November 17, 2003
'Bloom with Books' Celebrates Reading
| November 17, 2003
You’ve seen the “Read to Me Any Time, Any Place” banners hanging on various buildings throughout the city of Ithaca — but who is behind them and what do they represent?
The banners, mounted in prominent locations such as the Tompkins County Public Library, Ithaca High School, Cornell University Press, the Triphammer Mall Clock Tower and Wegmans, are promoting the Family Book Partnership (FBP) and its yearly events and fundraisers.
Brigid Hubberman, executive director of the FBP, said that “the impact of the banners goes far beyond the beautiful artwork and simple, yet powerful message to parents and caregivers to read to their children, they represent what we value as a community; learning, art, children and families.”
This weekend, the Boynton Middle School, located next to Ithaca High School, hosted the “Bloom with Books” Kids’ Book Fest, the FRP’s feature event of the year. The event certainly appeared to bloom as over 2000 children, along with their parents and friends attended the communal educational event.
Walking into the middle school, participants were transported into a garden-type setting, filled with smiling children running about making puppets, creating their own story books, watching various interactive stage productions and singing songs. As children and adults made their way throughout the recreated garden d
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November 18, 2003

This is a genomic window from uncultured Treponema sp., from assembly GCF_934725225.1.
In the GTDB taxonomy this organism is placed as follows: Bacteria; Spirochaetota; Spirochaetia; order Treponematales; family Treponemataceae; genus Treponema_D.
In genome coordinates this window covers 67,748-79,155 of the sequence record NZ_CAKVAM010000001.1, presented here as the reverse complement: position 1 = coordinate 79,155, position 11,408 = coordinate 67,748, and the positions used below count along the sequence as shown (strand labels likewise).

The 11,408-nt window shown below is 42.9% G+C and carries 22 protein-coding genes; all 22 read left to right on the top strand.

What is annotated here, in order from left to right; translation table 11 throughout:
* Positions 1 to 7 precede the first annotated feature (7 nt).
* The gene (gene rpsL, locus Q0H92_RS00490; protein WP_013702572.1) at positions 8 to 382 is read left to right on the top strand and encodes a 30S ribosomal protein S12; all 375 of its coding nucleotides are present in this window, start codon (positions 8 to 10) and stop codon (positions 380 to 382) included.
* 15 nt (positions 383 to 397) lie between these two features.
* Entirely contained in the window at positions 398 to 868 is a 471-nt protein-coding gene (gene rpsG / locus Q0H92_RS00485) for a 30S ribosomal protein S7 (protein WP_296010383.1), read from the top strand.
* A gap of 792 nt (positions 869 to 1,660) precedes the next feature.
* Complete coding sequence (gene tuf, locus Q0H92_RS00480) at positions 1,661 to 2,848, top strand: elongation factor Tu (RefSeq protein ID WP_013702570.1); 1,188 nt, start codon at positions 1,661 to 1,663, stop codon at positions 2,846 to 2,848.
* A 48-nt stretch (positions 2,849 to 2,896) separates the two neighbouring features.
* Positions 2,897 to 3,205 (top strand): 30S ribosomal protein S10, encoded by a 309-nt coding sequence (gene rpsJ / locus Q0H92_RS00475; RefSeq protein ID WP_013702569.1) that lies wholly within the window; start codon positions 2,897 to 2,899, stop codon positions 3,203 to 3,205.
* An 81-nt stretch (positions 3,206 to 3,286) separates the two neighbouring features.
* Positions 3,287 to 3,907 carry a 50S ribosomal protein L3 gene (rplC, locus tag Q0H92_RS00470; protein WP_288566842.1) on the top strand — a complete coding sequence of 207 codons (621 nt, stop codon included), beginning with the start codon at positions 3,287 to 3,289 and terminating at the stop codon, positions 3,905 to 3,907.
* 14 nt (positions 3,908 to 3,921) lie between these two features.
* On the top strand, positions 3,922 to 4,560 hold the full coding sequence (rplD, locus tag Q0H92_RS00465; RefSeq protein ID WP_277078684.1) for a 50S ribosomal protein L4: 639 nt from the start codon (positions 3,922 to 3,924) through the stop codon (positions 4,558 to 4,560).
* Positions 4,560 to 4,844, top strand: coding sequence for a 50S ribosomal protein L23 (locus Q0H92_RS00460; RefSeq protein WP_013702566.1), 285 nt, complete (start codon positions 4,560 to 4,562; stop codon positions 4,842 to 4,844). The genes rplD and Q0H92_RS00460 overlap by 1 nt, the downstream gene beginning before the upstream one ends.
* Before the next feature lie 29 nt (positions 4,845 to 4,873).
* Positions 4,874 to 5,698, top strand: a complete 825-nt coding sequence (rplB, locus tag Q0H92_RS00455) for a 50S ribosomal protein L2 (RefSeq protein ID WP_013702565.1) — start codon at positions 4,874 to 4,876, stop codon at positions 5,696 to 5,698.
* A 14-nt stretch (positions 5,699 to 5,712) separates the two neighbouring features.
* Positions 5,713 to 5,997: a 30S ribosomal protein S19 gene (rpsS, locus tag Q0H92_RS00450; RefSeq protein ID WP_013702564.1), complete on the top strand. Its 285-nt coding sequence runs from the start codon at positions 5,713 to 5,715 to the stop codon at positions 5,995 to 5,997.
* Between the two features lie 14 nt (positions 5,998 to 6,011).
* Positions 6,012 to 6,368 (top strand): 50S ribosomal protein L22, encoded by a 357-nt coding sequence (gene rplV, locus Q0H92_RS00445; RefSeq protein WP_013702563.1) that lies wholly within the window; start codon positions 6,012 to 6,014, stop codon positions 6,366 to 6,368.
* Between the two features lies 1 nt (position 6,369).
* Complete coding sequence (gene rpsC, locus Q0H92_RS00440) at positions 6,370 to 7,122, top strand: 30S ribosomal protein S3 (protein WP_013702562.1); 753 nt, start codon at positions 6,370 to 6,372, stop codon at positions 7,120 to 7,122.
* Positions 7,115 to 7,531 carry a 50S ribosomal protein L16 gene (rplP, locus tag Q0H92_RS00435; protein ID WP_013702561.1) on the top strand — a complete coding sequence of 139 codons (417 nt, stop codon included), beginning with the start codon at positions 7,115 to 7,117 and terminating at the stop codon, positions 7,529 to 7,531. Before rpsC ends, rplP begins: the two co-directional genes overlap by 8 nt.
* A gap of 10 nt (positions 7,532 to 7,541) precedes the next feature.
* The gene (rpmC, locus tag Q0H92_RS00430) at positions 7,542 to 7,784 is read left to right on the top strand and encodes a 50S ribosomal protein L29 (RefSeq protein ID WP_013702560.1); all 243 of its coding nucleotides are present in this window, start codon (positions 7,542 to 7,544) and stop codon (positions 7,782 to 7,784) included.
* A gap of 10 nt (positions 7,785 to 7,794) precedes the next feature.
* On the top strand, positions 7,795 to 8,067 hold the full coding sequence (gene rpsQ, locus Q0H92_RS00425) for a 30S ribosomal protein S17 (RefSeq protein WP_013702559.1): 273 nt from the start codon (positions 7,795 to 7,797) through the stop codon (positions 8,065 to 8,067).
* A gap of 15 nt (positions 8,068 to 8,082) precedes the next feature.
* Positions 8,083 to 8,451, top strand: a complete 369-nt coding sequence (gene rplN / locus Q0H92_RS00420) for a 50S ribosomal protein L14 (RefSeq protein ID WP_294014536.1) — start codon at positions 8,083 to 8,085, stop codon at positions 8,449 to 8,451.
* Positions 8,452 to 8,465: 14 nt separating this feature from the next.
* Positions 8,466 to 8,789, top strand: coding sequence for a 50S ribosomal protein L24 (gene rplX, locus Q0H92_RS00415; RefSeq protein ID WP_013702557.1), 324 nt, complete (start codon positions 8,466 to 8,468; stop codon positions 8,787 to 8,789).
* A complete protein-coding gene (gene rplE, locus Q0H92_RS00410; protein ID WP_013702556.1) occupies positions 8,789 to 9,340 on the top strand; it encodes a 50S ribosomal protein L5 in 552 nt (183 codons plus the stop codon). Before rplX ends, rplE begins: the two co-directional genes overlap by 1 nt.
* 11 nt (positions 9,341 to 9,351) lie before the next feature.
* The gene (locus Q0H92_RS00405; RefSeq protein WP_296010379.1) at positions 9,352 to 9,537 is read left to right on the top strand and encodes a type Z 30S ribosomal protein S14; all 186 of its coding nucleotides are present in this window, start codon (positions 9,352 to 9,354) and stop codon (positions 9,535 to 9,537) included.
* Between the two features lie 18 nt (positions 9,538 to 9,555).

Former congresswoman Cynthia McKinney (D-Ga.) drew a mixed reception yesterday at her first public appearance as a Frank H.T. Rhodes Class of ’56 University Professor. McKinney lectured and then fielded questions from students in GOVT 366: American Political Thought from Madison to Malcolm X taught by Isaac Kramnick, the R.J. Schwartz Professor of Government and vice provost for undergraduate education. McKinney was elected to the U.S. House of Representatives from Georgia’s fourth congressional district in 1992, becoming the first African-American woman from the State of Georgia to be elected to the U.S. Congress. McKinney’s three-year appointment at Cornell has created much controversy in Ithaca over the Rhodes selection process and has garnered national media attention because of McKinney’s outspoken criticism of the Bush administration. In his introductory remarks, Kramnick gave a brief bio of McKinney, including her graduation from the University of Southern California in 1978. “Why’d you have to give the year?” McKinney piped in from her seat on the side of Hollis E. Cornell Auditorium. McKinney then proceeded to give a brief lecture in which she touched on the people and experiences that have influenced who she is today. “It was a heck of a day yesterday,” McKinney began. “I was in five different airports trying to get here. Not a complaint, but if I seem a bit discombobulated, please bear with me and understand,” she said. “I’m a child of the civil rights movement … sometimes [my father] held me on his shoulders when he picketed,” McKinney said. She then cited that “young people like you in addition to my personal experiences” had influenced her life. McKinney listed several of her influences, including President John F. Kennedy, 1960s freedom fighters and corporate whistle-blowers — “the average, ordinary people.” McKinney also named the late slain rapper, Tupac Shakur, as an “ordinary person who [did] extraordinary things.” The floor was then turned over to questions from the audience, although Kramnick appeared to ask the first one himself when he stated, “I guess you can start by explaining who Tupac is.” In responding to the first question posed, which was about her criticism of President George W. Bush and the situation in Iraq, McKinney stressed, “We are now in a situation where terribly important decisions are being made [and] these decisions are affecting your lives.” McKinney then took direct aim at U.S. Secretary of State, Colin Powell and Condoleezza Rice, National Security Advisor. “I don’t like how [their] opinions … run exactly counter to the tenets of the civil rights movement and what America is supposed to stand for and instead [mimic] the establishment[‘s] policies,” she said. McKinney cited that Rice may not have read all footnotes on memorandums that crossed her desk, although when pressed by an audience member for clarification, only claimed that, “I don’t think she’s done a very good job anyway.” Speaking to the young audience, McKinney said, “If we don’t get involved now, and you don’t get involved now, just imagine what our country will be like just a few years from now … and the decisions that will be made. Who can you trust? Who can you count on? Can you be sure that our leadership is going to be there for you,” she asked rhetorically. “No,” she answered herself, “unless you become the leaders. It’s time for us to change.” McKinney then responded to the comment her father and former campaign manager, Billy McKinney, had made in 2002 following her electoral defeat. When asked for an explanation of the loss by a local reporter, the elder McKinney had responded that “Jews have bought everybody. Jews, J-e-w-s.” “My father did say that, but I’m sure that he absolutely regrets that,” McKinney said. “What he was trying to say is that the supporters of AIPAC [The American Israel Public Affairs Committee] made public the fact that they were targeting me,” she said. “A race, a campaign that was about my ability to deliver to a district become much broader and international in its implications. What started out as a normal, typical campaign became a statement.” McKinney then reiterated, “My father would admit that he was wrong … I am absolutely certain that that was not what my father would say if given the chance again.” Responding to a question posed to her about feminist influences, McKinney discussed attending state fairs in the South in which “even though [she] was in this area that was hostile towards a black woman being a congressional representative, women were not quite as hostile.” McKinney also then touched upon the recent controversy over remarks made by Democratic presidential candidate Howard Dean to the Des Moines Register in which he told a reporter that he wanted to “be the candidate for guys with Confederate flags in their pickup trucks.” “Howard Dean is right,” McKinney said. “I live with the confederate flag and the controversy. The Democratic party has to find a winning message in the South. And how do you find a democratic message